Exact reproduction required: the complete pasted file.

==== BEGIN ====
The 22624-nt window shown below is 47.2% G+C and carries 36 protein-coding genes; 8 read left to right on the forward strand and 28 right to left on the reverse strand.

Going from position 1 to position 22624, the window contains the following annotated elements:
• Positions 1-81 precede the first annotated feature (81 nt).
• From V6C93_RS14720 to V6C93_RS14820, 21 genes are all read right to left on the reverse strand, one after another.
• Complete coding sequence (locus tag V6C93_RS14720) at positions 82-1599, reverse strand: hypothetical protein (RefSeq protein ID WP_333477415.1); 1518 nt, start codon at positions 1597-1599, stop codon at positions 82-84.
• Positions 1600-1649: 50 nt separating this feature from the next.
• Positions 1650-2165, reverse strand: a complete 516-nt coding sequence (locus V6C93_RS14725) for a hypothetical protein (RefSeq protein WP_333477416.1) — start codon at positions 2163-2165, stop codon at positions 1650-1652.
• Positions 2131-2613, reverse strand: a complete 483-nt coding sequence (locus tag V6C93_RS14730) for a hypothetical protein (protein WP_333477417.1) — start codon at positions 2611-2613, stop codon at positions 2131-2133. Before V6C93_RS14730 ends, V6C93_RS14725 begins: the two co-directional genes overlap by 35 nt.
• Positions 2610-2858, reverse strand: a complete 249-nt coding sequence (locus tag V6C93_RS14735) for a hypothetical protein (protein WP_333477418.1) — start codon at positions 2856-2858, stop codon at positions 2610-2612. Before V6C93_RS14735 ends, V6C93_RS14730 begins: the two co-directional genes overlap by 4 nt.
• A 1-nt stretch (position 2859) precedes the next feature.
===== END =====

The 22624-nt window shown below is 47.2% G+C and carries 36 protein-coding genes; 8 read left to right on the forward strand and 28 right to left on the reverse strand.

Going from position 1 to position 22624, the window contains the following annotated elements:
• Positions 1-81 precede the first annotated feature (81 nt).
• From V6C93_RS14720 to V6C93_RS14820, 21 genes are all read right to left on the reverse strand, one after another.
• Complete coding sequence (locus tag V6C93_RS14720) at positions 82-1599, reverse strand: hypothetical protein (RefSeq protein ID WP_333477415.1); 1518 nt, start codon at positions 1597-1599, stop codon at positions 82-84.
• Positions 1600-1649: 50 nt separating this feature from the next.
• Positions 1650-2165, reverse strand: a complete 516-nt coding sequence (locus V6C93_RS14725) for a hypothetical protein (RefSeq protein WP_333477416.1) — start codon at positions 2163-2165, stop codon at positions 1650-1652.
• Positions 2131-2613, reverse strand: a complete 483-nt coding sequence (locus tag V6C93_RS14730) for a hypothetical protein (protein WP_333477417.1) — start codon at positions 2611-2613, stop codon at positions 2131-2133. Before V6C93_RS14730 ends, V6C93_RS14725 begins: the two co-directional genes overlap by 35 nt.
• Positions 2610-2858, reverse strand: a complete 249-nt coding sequence (locus tag V6C93_RS14735) for a hypothetical protein (protein WP_333477418.1) — start codon at positions 2856-2858, stop codon at positions 2610-2612. Before V6C93_RS14735 ends, V6C93_RS14730 begins: the two co-directional genes overlap by 4 nt.
• A 1-nt stretch (position 2859) precedes the next feature.